CHILDREN FIRST 

Our Children 1st teaching model is a researched based approach to enrichment education based on a concrete understanding of praise, motivation, and self-esteem leading to greater collaboration, choice, and play in the learning environment. We blend time-tested behavioral psychology and the science of kids yoga to offer schools budget-friendly options. We incorporate the best practices in school day education and apply them to an enrichment classroom setting. Doug Lemov’s Teach Like a Champion and Rick Lavoie’s The Motivation Breakthrough are key elements of our teaching philosophy. We strive to understand and serve the non-academic aspects of every child through divergent thinking as thoroughly explained by Sir Ken Robinson.

  • Understanding Praise

  • Understanding Motivation

  • Understanding Self-esteem

  • How Physical Fitness May Promote School Success

  • How Kids Yoga Could Help Kids Stay In School

Fact Sheet: Kids Yoga, Wellness, and Poverty in New York City

 

In New York City, as with other regions, poverty and poor health outcomes tend to go hand-in-hand. Here are just some of the disheartening statistics taken from the 2010 Census and the New York State Department of Health:

  • About 20 percent of New York City residents live below the poverty line

  • Nearly 50 percent of youths in the South Bronx and central Brooklyn live under the poverty line

  • Nearly 18 percent of New York City youths are obese

  • Poor youths are twice as likely to be obese

  • Only 21% of 8th graders can read proficiently. Slightly better: 26% are up to speed in math

  • Almost 80 percent of these teens will be arrested before their eighteenth birthdays

  • 1 in 6 of these teens is a parent

  • More than a quarter million of these teens are disconnected from both school and work

 

According to a growing body of research, exercise–especially yoga–has the potential to:

  • Significantly reduce stress. It has been shown to lower cortisol. Specifically, meditation could potentially decrease doctor visits by 60%

  • Improve fitness, including balance and strength

  • Help manage chronic mental health problems, such as depression, anxiety and insomnia, according to the Mayo Clinic. In some instances it’s more effective than medicine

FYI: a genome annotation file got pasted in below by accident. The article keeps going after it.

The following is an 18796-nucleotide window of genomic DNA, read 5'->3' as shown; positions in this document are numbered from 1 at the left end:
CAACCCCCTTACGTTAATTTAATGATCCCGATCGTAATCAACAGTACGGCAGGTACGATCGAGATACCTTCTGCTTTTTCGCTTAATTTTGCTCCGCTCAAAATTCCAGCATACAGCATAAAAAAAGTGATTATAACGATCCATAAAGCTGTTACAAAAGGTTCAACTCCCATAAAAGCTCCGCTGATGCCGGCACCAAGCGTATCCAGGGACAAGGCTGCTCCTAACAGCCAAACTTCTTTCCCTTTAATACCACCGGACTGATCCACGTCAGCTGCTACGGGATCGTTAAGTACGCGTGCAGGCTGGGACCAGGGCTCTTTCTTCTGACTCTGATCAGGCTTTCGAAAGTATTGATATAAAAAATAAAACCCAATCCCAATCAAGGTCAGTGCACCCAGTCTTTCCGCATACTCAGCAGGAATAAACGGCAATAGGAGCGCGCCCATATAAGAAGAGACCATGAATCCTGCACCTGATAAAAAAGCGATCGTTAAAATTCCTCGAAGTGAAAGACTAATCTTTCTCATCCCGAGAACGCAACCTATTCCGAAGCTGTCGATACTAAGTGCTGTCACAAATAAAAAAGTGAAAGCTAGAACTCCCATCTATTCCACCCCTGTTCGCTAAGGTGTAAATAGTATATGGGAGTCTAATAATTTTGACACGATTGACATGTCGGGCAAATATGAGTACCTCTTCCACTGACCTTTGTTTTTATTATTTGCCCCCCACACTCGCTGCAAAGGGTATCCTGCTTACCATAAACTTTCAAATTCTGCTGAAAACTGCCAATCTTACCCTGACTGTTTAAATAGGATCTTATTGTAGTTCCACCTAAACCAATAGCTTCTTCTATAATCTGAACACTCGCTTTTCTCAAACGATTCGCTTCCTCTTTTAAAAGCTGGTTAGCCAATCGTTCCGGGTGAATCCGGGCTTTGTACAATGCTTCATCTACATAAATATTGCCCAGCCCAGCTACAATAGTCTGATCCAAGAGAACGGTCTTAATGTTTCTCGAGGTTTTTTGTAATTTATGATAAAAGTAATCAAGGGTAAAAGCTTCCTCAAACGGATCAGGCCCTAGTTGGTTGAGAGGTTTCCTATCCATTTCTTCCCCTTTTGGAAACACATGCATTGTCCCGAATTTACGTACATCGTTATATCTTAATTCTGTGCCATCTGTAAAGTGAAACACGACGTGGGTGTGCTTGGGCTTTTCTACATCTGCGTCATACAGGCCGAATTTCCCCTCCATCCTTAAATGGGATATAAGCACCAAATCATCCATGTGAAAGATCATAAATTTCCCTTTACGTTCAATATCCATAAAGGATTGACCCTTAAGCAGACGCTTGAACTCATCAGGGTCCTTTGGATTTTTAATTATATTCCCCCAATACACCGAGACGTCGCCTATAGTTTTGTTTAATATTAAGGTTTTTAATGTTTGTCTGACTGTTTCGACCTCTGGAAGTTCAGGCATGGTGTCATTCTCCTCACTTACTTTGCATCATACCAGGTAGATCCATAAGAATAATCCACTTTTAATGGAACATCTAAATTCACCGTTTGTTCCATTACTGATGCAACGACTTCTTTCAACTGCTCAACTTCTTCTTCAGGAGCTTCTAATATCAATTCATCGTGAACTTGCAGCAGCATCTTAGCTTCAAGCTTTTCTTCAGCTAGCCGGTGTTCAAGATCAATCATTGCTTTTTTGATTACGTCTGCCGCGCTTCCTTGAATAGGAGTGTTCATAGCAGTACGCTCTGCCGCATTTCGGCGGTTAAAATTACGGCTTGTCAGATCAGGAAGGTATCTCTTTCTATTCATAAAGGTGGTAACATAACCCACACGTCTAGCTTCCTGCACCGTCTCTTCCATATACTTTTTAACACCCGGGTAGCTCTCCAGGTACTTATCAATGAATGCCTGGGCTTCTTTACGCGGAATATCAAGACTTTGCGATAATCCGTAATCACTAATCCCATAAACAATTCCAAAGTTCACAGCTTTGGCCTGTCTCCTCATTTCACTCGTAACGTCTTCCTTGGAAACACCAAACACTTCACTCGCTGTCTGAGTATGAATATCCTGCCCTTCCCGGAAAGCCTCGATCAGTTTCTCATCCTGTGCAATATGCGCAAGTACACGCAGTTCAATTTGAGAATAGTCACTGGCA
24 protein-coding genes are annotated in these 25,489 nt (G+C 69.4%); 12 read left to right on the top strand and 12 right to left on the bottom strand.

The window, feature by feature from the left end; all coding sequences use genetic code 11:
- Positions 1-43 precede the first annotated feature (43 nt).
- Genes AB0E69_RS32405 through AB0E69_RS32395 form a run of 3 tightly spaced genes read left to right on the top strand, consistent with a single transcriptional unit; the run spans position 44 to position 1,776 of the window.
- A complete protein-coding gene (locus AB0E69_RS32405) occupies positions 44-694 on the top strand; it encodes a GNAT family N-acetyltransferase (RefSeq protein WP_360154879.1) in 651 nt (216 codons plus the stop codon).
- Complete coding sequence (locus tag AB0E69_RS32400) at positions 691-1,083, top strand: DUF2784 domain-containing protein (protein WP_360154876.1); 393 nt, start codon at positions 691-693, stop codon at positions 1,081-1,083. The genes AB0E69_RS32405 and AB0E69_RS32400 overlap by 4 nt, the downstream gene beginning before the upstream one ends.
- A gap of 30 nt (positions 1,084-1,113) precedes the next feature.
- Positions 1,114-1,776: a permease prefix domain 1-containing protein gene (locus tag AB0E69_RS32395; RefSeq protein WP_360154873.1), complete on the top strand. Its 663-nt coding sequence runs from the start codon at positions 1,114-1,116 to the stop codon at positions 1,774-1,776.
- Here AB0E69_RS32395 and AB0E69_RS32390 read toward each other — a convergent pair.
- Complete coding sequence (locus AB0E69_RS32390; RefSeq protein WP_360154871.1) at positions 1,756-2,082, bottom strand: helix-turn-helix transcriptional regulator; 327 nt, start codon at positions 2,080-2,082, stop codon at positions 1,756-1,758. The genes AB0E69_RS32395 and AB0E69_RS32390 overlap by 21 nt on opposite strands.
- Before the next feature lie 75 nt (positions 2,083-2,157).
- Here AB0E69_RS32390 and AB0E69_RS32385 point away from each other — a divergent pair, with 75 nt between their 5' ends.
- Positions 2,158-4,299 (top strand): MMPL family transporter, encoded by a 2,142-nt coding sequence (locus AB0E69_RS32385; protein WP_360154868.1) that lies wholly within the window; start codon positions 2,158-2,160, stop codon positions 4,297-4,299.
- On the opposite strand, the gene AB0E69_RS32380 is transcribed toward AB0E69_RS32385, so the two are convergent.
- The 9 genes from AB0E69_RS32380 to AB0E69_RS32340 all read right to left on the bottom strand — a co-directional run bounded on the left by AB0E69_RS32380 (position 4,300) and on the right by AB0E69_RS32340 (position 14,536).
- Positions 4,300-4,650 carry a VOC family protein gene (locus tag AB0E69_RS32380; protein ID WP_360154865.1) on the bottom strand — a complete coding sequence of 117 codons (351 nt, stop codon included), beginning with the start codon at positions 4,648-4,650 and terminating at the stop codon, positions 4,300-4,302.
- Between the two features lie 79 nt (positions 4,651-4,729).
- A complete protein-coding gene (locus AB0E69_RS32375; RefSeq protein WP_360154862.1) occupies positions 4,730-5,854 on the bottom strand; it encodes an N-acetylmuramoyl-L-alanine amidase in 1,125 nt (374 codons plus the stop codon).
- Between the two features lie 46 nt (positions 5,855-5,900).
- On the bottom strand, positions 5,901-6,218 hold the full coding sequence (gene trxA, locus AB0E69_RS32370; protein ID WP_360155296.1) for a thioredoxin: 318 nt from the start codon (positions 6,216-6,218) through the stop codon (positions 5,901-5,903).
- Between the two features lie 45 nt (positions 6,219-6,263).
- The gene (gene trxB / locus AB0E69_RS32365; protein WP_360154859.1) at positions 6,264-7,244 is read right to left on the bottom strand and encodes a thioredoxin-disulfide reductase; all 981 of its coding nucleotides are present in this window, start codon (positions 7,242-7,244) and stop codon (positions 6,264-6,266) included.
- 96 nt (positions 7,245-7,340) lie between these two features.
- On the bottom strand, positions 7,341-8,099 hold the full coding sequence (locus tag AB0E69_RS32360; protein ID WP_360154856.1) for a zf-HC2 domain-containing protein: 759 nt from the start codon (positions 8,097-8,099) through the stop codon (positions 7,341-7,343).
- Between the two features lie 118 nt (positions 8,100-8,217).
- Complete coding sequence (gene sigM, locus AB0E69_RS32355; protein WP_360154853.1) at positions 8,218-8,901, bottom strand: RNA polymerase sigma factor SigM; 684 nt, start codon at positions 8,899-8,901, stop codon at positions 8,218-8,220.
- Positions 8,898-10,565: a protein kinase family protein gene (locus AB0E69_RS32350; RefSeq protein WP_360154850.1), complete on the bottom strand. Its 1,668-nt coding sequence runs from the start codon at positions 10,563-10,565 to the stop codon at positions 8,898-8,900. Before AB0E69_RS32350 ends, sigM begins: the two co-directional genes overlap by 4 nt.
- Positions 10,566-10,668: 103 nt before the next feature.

• Reduce heart rate and blood pressure

  • Decrease back problems, according to the NIH

  • Improve academic performance, according to the NCBI. One school that implemented regular  yoga programs saw a two-fold increase in reading proficiency. Another was able to cut suspensions almost in half, and improve attendance 98%

  • Yoga and meditation in schools can have a positive effect on increasing school attendance and decreasing suspensions according to an article from The Atlantic.

  • According to a recent Forbes article, yoga helps children stay in school breaking the school to prison cycle.
     

About Yoga:

  • In the U.S., more than 20 million people regularly participate in yoga

  • We spent $27 billion on yoga products between 2012 and 2013

  • Experts believe that yoga will be a continuing trend, not a fad

The Case for After School Programs

Afterschool programs refer to “an array of safe, structured programs that provide children and youth ages kindergarten through high school with a range of supervised activities intentionally designed to encourage learning and development outside of the typical school day.” After school programs support working families by keeping children and youth engaged and safe while parents work. These programs focus on safety, positive youth development, and academic enrichment and support (Little et al. 2007). Hosh Kids champions the need for afterschool as it’s a key component of educating the “whole child.” Our mission prioritizes the need for affordable cost and quality programming for all children. Investmenting in afterschool staff development is key. Children who attend afterschool everyday spend up to 30% of their school day with afterschool staff. And yet, afterschool staff receive limited staff development workshops and training in comparison to school day teachers. Our teaching volunteers and teaching artists demonstrate a dedication to school-day and afterschool yoga and enrichment programs based on applied principles of behavior psychology.